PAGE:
In 1999, architect Jean Nouvel won the competition to build the museum with his proposal for a complex that included four separate buildings and ample space for gardens, designed by Gilles Clement; one of these gardens was planted so as to find its way up the walls of the administration building next to the museum, creating an overall effect of a lush and vibrant atmosphere. The contemporary aesthetic and the verdant greenery were meant to “‘avoid all the habits of Western architecture’” and to be “‘the antithesis of a national palace’”.42 While this goal was meant as a nod to contextualization, one could also see the built environment of the museum as continuing to propagate old French ethnic biases. Upon entering the museum grounds, for example, one might infer that the antithesis of a national palace is a jungle. Referring to the overgrown gardens that envelope the administration building, one newspaper art critic mentioned the word “jungle” twice in his article, while another used it eight times and also included the word “wilderness” in his title.43 These references to a jungle conjure up less-than-positive word associations: wild, uncultivated, natural, primitive. None of the authors of these articles are French, but their comments were based in subjective examinations of the museum; regardless of their own possible biases, they were ultimately influenced by what they saw and felt—by the story the museum itself presented.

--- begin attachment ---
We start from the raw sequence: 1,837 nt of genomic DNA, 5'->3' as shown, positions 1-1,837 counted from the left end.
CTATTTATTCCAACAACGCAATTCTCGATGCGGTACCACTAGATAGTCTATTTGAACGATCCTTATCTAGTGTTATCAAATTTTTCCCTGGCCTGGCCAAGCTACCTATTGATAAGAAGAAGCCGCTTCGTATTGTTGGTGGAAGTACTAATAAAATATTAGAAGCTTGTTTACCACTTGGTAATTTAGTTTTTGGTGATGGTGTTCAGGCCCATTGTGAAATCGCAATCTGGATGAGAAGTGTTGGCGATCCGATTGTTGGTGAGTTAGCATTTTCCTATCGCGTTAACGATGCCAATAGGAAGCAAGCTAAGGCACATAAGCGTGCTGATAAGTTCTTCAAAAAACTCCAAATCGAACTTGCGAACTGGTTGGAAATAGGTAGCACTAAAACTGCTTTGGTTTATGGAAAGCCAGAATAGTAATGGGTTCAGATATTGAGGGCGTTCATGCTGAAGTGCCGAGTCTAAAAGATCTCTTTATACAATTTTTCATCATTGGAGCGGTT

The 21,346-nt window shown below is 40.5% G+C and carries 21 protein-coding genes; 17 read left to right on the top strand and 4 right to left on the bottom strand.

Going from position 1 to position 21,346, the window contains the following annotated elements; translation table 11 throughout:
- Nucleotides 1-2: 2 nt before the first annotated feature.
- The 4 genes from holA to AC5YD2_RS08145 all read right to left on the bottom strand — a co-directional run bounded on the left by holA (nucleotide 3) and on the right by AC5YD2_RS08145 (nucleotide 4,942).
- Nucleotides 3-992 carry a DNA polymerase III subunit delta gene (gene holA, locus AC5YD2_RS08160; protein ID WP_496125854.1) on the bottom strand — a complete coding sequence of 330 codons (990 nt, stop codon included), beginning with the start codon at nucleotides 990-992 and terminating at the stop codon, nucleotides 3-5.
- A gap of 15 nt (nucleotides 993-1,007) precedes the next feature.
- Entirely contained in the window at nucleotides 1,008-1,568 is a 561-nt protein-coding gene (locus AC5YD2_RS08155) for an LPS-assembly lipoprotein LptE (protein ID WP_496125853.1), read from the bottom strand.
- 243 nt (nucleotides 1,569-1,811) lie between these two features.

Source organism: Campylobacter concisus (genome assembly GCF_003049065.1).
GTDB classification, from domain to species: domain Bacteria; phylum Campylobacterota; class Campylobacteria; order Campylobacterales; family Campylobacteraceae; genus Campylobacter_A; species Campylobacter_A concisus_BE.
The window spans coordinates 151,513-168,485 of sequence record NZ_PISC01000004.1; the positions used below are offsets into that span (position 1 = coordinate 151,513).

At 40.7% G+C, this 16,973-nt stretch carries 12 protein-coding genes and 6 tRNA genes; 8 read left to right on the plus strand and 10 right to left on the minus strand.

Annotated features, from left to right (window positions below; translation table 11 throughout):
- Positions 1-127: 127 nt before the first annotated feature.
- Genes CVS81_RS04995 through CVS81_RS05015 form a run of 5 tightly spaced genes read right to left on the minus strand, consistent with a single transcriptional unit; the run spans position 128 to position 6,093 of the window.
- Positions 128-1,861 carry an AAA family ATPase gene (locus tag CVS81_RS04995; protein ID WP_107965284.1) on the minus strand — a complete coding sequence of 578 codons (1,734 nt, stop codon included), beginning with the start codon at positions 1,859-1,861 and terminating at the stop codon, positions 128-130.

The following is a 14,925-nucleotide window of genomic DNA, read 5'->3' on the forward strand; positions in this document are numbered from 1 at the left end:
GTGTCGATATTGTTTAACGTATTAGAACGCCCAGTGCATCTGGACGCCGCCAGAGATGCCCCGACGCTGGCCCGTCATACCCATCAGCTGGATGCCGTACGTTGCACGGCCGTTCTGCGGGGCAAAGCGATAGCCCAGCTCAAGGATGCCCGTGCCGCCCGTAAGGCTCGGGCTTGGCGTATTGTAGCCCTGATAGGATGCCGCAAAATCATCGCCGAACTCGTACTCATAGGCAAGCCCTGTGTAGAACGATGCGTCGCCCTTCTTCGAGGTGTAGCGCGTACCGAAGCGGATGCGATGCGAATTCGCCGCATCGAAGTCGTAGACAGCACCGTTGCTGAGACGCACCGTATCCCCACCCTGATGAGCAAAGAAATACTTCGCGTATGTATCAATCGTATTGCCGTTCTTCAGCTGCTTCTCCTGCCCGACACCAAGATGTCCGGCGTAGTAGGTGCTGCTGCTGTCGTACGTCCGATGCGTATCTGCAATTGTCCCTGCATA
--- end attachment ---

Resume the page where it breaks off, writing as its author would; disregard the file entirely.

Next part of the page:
Returning to the museum’s interior garden, Jonathan Glancey of The Guardian, writing at the museum’s opening, notices that the vegetation will eventually conceal the museum, alluding perhaps to the mysteriousness of “the Other”. “Designed by Gilles Clement, [the garden] features oaks and maples, offset by magnolia, cherry, wisteria, rambler rose, wild clematis and giant Chinese creeper. When they are fully grown, Nouvel's work will be glimpsed between leaves, blossom and branches.”44 Christopher Steiner comments on this “illusion of discovery” in his article on the creation of value in the African art market: “There is a long-standing tradition…that involves [one’s] arduous exploration for genuine cultural objects—the more difficult the search, the more authentic the find.”45 Steiner expounds on the practice in the modern-day African art market of making new objects and manipulating them to appear aged and “authentic,” and then creating an environment through which European treasure-hunters must search to find that one “rare” item of inestimable value. Ultimately, the entire incident is a charade, with the European being tricked into thinking he is purchasing something of great value. With this in mind, it becomes evident that the glimpse one gets of the museum through the leaves is not entirely accurate.